Business is a great example. Certain people go into business because they want to make a lot of money. It's just there. They don't want to make a lot of money. So that's their driving force. Certain people go into business and they find that business is fascinating. Certain components of business, motivation, business management, organizing people, innovation, product innovation, research and development. What happens is when you get lost in the problem solving of it all, like the Steve Jobs, and what it leads to is deeper cognitive processing, more creative problem solving. But here's the key thing. The key thing. When mastery oriented individuals fail, the reaction is curiosity. It's what Thomas Edison said. When asked, hey, what was it like to fail a thousand times? He said, he was reported as saying, the light bulb was not an invention with a thousand failures. It was an invention that simply required a thousand steps. Tiger Woods, when you watch the way he handled his career and his approach to it, it was a purely mastery oriented mindset. ([Time 0:09:06](https://share.snipd.com/snip/7787662d-8b1b-4d4f-ae67-0891e1f1499e))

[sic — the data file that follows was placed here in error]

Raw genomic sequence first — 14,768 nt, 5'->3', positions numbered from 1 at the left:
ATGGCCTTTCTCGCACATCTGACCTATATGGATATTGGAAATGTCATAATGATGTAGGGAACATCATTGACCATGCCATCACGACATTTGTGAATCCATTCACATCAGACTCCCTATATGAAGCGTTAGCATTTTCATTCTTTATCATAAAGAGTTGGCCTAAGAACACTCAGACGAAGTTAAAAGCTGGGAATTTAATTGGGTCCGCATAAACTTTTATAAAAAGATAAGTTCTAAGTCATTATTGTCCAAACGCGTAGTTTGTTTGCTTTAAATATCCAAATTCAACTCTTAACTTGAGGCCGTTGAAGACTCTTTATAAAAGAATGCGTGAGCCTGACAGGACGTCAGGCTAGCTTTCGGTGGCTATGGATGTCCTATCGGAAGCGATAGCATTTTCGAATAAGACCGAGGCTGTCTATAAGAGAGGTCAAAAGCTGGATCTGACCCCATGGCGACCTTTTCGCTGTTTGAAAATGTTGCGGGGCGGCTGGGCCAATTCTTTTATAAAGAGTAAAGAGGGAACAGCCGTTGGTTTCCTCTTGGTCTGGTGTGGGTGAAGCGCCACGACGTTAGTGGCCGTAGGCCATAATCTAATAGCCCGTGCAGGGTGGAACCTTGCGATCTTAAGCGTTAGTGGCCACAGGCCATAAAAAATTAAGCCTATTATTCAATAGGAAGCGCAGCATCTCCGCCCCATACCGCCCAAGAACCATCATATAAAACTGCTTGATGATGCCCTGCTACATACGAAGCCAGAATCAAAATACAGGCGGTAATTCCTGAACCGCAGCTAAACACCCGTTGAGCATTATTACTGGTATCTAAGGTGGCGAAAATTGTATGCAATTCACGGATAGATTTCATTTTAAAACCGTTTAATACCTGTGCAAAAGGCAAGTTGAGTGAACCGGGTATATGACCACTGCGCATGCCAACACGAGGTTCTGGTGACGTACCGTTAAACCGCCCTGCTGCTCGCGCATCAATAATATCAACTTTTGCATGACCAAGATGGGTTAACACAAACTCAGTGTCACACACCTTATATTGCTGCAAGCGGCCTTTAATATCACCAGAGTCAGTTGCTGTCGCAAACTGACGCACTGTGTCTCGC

## New highlights added November 20, 2023 at 9:39 AM
- The Power of Humor
One of the things that happens is your body doesn't react with the toxic emotions or toxic kind of the epinephrine, norepinephrine cortisol. And, and it often leads to more joy and more abundance. I'll give a quick example. I had a golfer on the PGA tour who was 0 for 210. He had gone for like seven or eight years and never won on the PGA tour. And so one of the things we started to do is replace his reactions. And so, and I remember I'll never forget he said to me, he said, so what you're telling me is you want me to suck and enjoy it. I'll never forget the moment. The, the, the first week, you know, he started accepting bad shots instead of beating himself up. And then you started to see more psychological freedom in his actual his cough swing. And then he came out and he won the second week. So seven years, no wins. 0 for 215. And he won 15 days later. And that's a function of the reaction. And I'll never forget a moment. He was playing badly and he was out on the golf course. I saw him in his caddy laughing. Because this, and one of the things we know in psychology is sense of humor is one of the greatest tells of, of, of psychological health and well-being. One of the keys to psychological health is to be able to laugh at things that are funny. And that's one of the, I think the problems of the modern times are people have lost their sense of humor. And, you know, Freud wrote about wit being critically important because life is so painful and so difficult, you have to find a way to find things funny if you're going to survive in this World. ([Time 0:22:59](https://share.snipd.com/snip/ab1436fd-62f4-4cdd-b1c2-a1661a61a315))